Bad deal: The White House’s last-ditch plan stinks
Friday, Dec 28, 2012 7:35 PM UTC
This afternoon, President Obama is meeting with congressional leaders in a last ditch attempt to avoid going over the so-called fiscal cliff. Most people in Washington think the effort is futile and that’s probably good thing, as going off the cliff is better than enacting the deal the White House is reportedly putting on the table at the summit.
While the details are sketchy and reports conflicting, according to the New York Times, the proposal would extend the Bush tax cuts up to $400,000 (instead of the $250,000 most Democrats want), and extend some important tax credits, but leave the estate tax as is, do nothing about the sequester (the automatic spending cuts that will go into effect January 1), and do nothing about the debt ceiling.
If you’re a progressive, those items are, respectively: mediocre, somewhat positive, bad, mixed, and terrible. While the $400,000 threshold is tolerable in a larger deal, it’s no good in a bad deal. Changing the estate tax is a must, as current rates exclusively help the heirs of wealthy people to the tune of hundreds of millions of dollars in lost revenue. Some of the tax credits are vital, such as the Earned Income Tax Credit, but these should be passed automatically, not as something Democrats need to bargain for. The sequester is mixed because half the cuts come from the military, which are valuable and generally politically unachievable, but the other half come from the rest of the government, including programs like Medicaid and food stamps.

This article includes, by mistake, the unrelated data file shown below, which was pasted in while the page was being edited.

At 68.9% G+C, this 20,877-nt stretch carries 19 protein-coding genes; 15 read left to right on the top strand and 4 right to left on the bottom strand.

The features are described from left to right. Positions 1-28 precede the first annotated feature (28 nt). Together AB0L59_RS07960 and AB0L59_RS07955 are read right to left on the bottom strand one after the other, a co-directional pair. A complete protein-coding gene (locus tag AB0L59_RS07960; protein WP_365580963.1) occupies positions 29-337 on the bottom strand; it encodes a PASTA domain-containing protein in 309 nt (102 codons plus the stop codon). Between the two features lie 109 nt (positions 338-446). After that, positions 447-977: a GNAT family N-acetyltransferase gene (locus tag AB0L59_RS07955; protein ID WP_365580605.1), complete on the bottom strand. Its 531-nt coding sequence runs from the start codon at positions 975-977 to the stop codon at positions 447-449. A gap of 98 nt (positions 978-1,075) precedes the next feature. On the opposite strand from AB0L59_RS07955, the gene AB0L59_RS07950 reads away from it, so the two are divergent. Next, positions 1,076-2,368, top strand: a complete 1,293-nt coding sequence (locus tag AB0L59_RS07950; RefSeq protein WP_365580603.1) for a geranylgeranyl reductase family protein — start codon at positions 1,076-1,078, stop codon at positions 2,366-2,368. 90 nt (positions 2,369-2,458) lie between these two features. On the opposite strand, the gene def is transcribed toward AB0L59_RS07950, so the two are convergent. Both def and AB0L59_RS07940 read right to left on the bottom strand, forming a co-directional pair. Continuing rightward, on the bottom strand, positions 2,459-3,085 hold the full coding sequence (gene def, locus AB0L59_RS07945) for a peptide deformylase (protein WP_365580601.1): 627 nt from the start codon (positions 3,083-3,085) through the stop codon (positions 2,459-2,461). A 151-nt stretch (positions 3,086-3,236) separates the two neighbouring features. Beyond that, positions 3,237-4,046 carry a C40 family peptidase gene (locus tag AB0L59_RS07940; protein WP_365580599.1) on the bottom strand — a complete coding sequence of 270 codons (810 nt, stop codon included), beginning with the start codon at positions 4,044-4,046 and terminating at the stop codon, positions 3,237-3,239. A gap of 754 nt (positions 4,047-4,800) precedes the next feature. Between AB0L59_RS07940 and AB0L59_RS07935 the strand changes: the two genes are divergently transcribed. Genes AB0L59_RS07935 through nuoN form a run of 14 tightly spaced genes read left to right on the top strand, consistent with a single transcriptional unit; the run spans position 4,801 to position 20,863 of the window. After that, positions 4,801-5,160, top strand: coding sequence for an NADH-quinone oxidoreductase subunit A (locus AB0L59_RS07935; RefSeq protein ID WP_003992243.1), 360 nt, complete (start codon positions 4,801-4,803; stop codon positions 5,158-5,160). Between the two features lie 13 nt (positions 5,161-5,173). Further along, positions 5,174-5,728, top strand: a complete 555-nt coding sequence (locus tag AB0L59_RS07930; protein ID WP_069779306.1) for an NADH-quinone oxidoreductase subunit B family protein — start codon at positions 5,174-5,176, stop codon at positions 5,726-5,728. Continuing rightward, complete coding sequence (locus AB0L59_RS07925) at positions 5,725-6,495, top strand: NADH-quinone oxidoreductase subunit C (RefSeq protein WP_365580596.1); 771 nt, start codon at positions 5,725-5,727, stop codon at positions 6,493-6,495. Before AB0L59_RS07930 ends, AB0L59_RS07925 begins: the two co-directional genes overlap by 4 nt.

Other reports paint a more positive picture of the deal Obama will offer, but they seem less realistic as the contours outlined by the Times fit with the deal Obama previously offered, which liberals rejected out of hand.
Putting off the debt ceiling means another high-stakes confrontation with Republicans early next month, and another chance for hostage-taking and bad White House dealmaking. The debt ceiling and fiscal cliff should be addressed together, as Obama himself has insisted all along. Meanwhile, we don’t know if the deal extends unemployment insurance benefits or the payroll tax holiday, which are both crucial, and it has none of valuable infrastructure spending Obama wanted.
Progressive groups, not surprisingly, are outraged by the deal. “There is not a single issue on the negotiating table where the public agrees with Republicans. That means it makes no sense to compromise on the $250,000 tax rate that the president campaigned on and won on twice. Comprising on taxes means there are hundreds of billions of dollars left on the table that will come out of programs for the poor and our grandparents on the back end. That is unacceptable and Democrats need to continue a bright line position: Raise tax rates on those making $250,000 at least to the Clinton rates and no cuts to Medicare, Medicaid, and Social Security benefits. Period,” said Adam Green, the co-founder of the Progressive Change Campaign Committee.
As Joan Walsh wrote this morning, even though Obama holds all the cars, he has disappointed in his ability to play hardball with Republicans, after everyone expected him to be better this time around.
Going over the cliff is bad too, but less so. At least it doesn’t cut taxes on the wealthy, while it preserves entitlement programs, contains the military cuts, and makes it easier for a more favorable deal to be reached in the new year, when anything Congress does will be a tax cut.
On the bright side, if Republicans reject Obama’s proposal — as they are likely to do since it does include modest tax hikes — and we go over the cliff, the big concessions may lead the media and the public to side with Obama in the aftermath. He looks like a compromiser, even to the point of weakness, while Republicans look obstinate and insulate, and the deal throws into stark relief just far the GOP is willing to go to preserve the tax cuts for the wealthy. Perhaps that is the entire point of the White House’s offer.
Alex Seitz-Wald is Salon’s political reporter. Email him at email@example.com, and follow him on Twitter @aseitzwald.